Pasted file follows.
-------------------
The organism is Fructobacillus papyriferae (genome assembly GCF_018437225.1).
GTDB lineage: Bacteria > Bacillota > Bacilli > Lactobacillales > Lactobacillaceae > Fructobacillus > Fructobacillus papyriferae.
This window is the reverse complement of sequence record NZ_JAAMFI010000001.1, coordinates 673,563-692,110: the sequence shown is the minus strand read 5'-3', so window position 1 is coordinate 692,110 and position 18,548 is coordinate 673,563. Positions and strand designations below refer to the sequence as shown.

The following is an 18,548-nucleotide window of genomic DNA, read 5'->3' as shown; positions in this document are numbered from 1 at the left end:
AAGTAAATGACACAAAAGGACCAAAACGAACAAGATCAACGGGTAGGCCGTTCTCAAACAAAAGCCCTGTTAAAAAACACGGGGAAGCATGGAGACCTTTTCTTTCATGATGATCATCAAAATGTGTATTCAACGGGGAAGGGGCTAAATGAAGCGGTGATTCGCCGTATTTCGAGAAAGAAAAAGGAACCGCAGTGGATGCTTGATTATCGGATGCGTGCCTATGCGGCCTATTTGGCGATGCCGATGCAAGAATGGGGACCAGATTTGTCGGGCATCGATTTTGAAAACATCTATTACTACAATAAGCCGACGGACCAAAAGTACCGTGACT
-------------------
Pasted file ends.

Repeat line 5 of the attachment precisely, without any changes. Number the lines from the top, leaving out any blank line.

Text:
AAGTAAATGACACAAAAGGACCAAAACGAACAAGATCAACGGGTAGGCCGTTCTCAAACAAAAGCCCTGTTAAAAAACACGGGGAAGCATGGAGACCTTTTCTTTCATGATGATCATCAAAATGTGTATTCAACGGGGAAGGGGCTAAATGAAGCGGTGATTCGCCGTATTTCGAGAAAGAAAAAGGAACCGCAGTGGATGCTTGATTATCGGATGCGTGCCTATGCGGCCTATTTGGCGATGCCGATGCAAGAATGGGGACCAGATTTGTCGGGCATCGATTTTGAAAACATCTATTACTACAATAAGCCGACGGACCAAAAGTACCGTGACT